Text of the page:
During the depositing of doped silicon layer 12, a flow of a dopant can be provided while the silicon material of layer 12 is deposited in order to provide the doping of layer 12. The temperature and pressure values during the silicon deposition step set forth in block 24 can be any values effective to produce a layer 12 of doped silicon. For example, a temperature of approximately 625° C. at a pressure of approximately 150 mtorr provides satisfactory results.
It is well known in the art that silicon is deposited in a polycrystalline form if the temperature of the deposition is maintained at a level in excess of approximately 590° C. at a pressure of approximately 150 mtorr. A typical value of temperature for depositing polysilicon can be approximately 625° C. as previously described when doped silicon layer 12 is polycrystalline silicon. It is also well known in the art that depositing silicon at temperatures substantially below 560° C. results in the formation of amorphous silicon rather than polycrystalline silicon. Thus either the embodiment wherein polysilicon is first deposited or the embodiment wherein amorphous silicon is deposited can be selected by appropriate setting of the temperature of the deposition of block 24.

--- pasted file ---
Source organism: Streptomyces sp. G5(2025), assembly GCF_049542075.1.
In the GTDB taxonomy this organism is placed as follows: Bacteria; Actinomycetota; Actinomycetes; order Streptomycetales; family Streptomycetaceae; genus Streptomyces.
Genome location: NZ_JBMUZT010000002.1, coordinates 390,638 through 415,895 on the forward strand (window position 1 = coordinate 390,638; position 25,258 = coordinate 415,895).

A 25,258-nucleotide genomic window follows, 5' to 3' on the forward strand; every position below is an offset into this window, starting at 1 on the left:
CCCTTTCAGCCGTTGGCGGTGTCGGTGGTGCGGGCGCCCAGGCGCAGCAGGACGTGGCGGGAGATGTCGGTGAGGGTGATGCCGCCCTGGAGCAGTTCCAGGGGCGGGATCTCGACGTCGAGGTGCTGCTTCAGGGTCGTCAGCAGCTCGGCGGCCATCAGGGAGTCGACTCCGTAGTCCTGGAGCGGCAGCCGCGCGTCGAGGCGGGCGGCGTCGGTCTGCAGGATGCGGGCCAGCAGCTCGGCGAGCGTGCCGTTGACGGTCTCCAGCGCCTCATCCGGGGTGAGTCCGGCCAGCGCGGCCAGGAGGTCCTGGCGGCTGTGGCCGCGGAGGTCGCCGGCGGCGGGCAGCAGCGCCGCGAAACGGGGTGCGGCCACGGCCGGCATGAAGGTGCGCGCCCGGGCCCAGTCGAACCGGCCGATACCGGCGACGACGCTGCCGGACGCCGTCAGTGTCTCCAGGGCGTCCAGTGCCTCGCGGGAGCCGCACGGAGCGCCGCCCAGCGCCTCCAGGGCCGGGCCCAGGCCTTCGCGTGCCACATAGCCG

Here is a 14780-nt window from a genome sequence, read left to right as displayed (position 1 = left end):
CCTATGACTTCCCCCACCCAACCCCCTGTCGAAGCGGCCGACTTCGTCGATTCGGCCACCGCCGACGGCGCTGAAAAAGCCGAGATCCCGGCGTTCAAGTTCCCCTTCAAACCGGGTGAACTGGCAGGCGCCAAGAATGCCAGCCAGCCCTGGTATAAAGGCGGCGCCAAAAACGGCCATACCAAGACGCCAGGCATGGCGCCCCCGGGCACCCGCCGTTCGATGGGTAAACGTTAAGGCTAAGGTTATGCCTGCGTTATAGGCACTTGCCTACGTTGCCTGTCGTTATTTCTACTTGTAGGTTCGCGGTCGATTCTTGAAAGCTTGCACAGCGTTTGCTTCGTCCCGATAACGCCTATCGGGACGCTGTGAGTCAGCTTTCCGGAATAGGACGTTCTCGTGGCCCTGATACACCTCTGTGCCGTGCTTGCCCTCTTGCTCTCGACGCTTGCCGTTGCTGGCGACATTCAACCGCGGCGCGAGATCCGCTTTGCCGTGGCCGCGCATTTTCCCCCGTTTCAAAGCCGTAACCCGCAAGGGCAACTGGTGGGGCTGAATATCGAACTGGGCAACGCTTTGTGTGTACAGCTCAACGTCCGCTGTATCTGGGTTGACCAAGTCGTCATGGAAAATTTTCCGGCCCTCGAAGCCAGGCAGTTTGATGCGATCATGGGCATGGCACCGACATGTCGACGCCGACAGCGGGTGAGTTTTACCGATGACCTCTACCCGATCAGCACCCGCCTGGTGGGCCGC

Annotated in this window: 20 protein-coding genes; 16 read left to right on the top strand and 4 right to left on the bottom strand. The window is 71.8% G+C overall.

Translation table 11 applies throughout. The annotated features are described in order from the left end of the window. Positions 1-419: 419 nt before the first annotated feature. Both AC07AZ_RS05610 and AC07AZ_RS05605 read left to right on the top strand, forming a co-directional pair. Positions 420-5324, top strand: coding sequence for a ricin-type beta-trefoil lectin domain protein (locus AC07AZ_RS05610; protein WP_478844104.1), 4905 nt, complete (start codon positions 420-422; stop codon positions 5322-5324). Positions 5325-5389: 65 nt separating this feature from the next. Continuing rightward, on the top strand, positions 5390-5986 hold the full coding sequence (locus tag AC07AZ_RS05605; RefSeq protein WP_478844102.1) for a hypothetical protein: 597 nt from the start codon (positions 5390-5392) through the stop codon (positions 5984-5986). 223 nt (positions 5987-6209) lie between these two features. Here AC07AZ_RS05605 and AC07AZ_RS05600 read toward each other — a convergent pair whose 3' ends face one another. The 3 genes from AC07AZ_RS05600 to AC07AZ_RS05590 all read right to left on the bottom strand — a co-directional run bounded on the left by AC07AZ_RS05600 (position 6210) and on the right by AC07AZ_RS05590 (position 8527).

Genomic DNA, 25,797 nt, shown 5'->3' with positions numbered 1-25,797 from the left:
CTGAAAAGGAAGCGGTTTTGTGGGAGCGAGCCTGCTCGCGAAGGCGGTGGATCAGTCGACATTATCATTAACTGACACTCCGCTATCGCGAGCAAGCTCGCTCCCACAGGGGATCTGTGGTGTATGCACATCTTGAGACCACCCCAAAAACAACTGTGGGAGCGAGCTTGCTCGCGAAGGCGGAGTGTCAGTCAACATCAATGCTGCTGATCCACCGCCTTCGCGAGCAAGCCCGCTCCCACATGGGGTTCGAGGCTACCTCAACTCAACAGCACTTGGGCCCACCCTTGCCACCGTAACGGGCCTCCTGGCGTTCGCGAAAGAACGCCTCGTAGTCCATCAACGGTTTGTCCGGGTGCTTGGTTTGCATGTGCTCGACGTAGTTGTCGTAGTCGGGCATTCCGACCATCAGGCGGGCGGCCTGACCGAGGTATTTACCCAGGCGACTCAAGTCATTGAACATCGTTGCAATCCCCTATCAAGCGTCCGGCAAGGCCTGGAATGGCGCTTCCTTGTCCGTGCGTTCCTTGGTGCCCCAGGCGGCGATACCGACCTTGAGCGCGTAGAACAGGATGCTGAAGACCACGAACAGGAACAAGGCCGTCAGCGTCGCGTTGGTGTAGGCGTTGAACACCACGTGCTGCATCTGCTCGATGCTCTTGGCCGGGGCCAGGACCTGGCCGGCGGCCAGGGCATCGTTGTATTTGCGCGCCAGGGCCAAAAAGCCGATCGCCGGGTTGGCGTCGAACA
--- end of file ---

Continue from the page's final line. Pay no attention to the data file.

Therefore, when doped polysilicon is deposited in accordance with one embodiment of the method of the present invention, the temperature of the CVD chamber is lowered, as shown in block 28, and further deposition of silicon material is then performed. Under these conditions, the depositing of polycrystalline silicon material terminates and the depositing of amorphous silicon material begins, thereby forming amorphous silicon layer 16 as shown in block 32. Amorphous silicon layer 16 can be deposited directly upon the surface of doped silicon layer 12. Furthermore, the formation of amorphous silicon layer 16 upon the surface of doped silicon layer 12 is performed without removing wafer 8 from the reaction chamber regardless of which embodiment of layer 12 is selected.